Poet Richard Blanco was the Artist in Residence at the Lunder Institute in the spring. Michael D. Burke, Professor of English at Colby, sat down with him and talked about his career, occasional poems, and teaching poetry. Below is an excerpt of the interview. You could read the full interview on the Lunder Institute’s website: https://www.colby.edu/lunderinstitute/artists-in-residence/richard-blanco/interview-with-richard-blanco/
Photo courtesy of Micky Bedell.
Michael Burke: How does one get to be selected the Inaugural Poet? There’s nothing that poets submit.
Richard Blanco: No, there’s no application process. There’s no shortlisting. There’s no committee. You just get a call early one day from the White House saying you’ve been selected. It’s kind of a little secretive. I’ve had an opportunity to sit with the President and almost asked him, but I think the White House kind of likes to remain with that mystique, like “This is the poet we selected.” And I prefer to remain with my romantic version of him sitting in the Oval Office, absorbed in my poetry, and canceling his meetings with Putin. (Laughs). What I will say is this: in conversations with him, I get a sense that if you look at President Obama’s biography as a person who grew up questioning his place in America—in terms of his cultural identity, in terms of his race—that’s mostly what I write about: what is home? What is my place in America? What is the American Dream, and do I belong to that? Does it belong to me? And that’s certainly a connection that I felt with him outside of politics. He is in a way a quintessential American Dream story.
MB: So they sought you out? That’s even cooler than applying!
RB: Yeah, it’s like winning the lottery without buying a ticket!
MB: I assumed that it had been a committee—that you had to submit work.
RB: No, they just pick you out. The only thing we ever heard was that one of the representatives for my mother in Miami—he told us that someone reached out and asked us about our family. That was about the only thing we ever heard back.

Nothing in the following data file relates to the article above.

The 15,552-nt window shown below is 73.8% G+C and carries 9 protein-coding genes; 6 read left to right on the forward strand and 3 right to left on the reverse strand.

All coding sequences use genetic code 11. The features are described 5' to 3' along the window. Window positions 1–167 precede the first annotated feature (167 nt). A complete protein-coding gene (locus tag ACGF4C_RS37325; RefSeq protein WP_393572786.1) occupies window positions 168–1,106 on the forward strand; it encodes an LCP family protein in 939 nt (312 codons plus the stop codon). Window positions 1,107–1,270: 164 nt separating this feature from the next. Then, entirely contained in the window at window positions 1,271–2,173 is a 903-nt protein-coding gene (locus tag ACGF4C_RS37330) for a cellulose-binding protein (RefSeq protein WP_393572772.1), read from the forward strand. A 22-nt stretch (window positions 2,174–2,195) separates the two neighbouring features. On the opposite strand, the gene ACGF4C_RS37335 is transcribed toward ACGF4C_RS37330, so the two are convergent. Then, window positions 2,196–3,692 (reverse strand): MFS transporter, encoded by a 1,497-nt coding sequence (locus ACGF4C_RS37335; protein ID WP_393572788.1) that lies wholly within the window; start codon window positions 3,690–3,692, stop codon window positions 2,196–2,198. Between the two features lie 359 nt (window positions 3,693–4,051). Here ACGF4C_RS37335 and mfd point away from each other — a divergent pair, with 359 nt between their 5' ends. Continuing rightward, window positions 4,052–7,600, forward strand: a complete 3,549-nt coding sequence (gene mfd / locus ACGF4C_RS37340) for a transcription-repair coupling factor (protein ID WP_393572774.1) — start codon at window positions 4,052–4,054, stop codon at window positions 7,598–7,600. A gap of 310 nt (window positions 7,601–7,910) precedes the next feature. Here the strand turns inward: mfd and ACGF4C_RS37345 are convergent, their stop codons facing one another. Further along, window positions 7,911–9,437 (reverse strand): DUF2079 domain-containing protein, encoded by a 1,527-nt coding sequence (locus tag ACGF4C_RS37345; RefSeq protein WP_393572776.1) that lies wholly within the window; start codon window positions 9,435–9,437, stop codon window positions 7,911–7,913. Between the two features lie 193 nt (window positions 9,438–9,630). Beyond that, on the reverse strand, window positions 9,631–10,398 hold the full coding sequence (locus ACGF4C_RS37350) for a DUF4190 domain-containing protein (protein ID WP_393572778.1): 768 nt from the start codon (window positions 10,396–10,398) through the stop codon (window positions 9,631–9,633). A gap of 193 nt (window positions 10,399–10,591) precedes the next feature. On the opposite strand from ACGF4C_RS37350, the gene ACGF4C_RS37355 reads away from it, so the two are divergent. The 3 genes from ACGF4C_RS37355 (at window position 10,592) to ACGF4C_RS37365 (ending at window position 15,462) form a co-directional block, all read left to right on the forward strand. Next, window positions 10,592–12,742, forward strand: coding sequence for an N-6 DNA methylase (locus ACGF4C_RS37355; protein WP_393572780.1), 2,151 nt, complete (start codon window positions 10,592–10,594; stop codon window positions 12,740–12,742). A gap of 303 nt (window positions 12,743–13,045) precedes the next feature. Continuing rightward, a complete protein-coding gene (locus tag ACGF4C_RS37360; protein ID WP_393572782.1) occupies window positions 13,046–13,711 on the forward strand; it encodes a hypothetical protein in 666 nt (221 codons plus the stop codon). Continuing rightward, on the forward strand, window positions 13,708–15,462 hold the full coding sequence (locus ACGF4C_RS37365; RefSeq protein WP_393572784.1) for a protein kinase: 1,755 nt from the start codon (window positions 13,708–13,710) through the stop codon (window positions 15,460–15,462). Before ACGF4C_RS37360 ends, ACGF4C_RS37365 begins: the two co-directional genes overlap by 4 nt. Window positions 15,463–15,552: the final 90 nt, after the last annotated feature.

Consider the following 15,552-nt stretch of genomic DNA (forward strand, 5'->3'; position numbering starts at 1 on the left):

MB: So what was your journey as a poet like before that?
RB: Well, it’s not the usual journey, I think. I came to poetry through the backdoor. I’m a civil engineer, a practicing civil engineer all my life, and it was actually when I was working in my engineering office that I started falling in love with language. Engineering, in a way, paved the road for poetry because there was so much writing involved: writing reports, studies, letters; all sorts of oral and written communication skills. And I started excelling at my job because of my writing. The guy that writes the proposal gets the $40 million job, and a proposal’s nothing but a narrative, using words to tell a story—to articulate a vision for the project. That’s actually the person that excels in an engineering office. I should say, though, that I was always the left-brain/right-brain kid, so I loved everything. But as the child of a working class, immigrant family, the arts weren’t really in the realm of possibility. It wasn’t something that was encouraged or even known how to encourage, so I picked sort of a traditional career at a public institution. And when I was falling in love with, and thinking about, language, I was thinking “Hey, what else can I do with this? What’s the weirdest thing I can do? Let’s write poetry!” And I started doodling poetry—really bad poems. You know, “rhyme-y” poems. I still thought a poem had to do with daffodils or something from “101 Famous Poems” or those outdated anthologies from high school. Of course, I was about 25 or 26, so it was kind of a quick learning curve eventually. I went and took a couple classes at community college, and then I eventually applied to an MFA program at my alma mater. It went sort of like clockwork from there: I got my first book published, second, third, all while I was working as an engineer. I took a hiatus for about five years and taught at Connecticut State, American, and Georgetown, then went back to engineering. But that’s where I was, I had a nice balance: I had my poetry, I had my workshop gigs, I did a few speaking engagements, and then everything changed. By that I mean everything. Not only in terms of my career but in terms of the things I’m thinking and writing about. In terms of the things I’ve started to care about and stumbled upon in terms of my mission. In fact, that’s part of why I’m here at Colby: what can I do to make poetry more public? What is the civic role of the poet? How can poetry be made more relevant in the lives of students and the community? How can the arts, in general, do that? Because, again, I was one of those kids who was denied the arts or didn’t have access to the arts. And I love that about the Museum’s mission: how much outreach it does, how much it tries to work about community and realizes that the institution is here for us all. That’s also part of why I’m here, aesthetically and what I write about: poetry that deals with civic issues, poetry of social conscience, poetry that deals more with social justice, things that I never really thought I would write about. And yet, they’re the same question I’ve always had about “What is home? What is America? Do I belong here?” Just sort of in a larger spectrum of not just the poetry of “me” but the poetry of “us,” the poetry of “we.”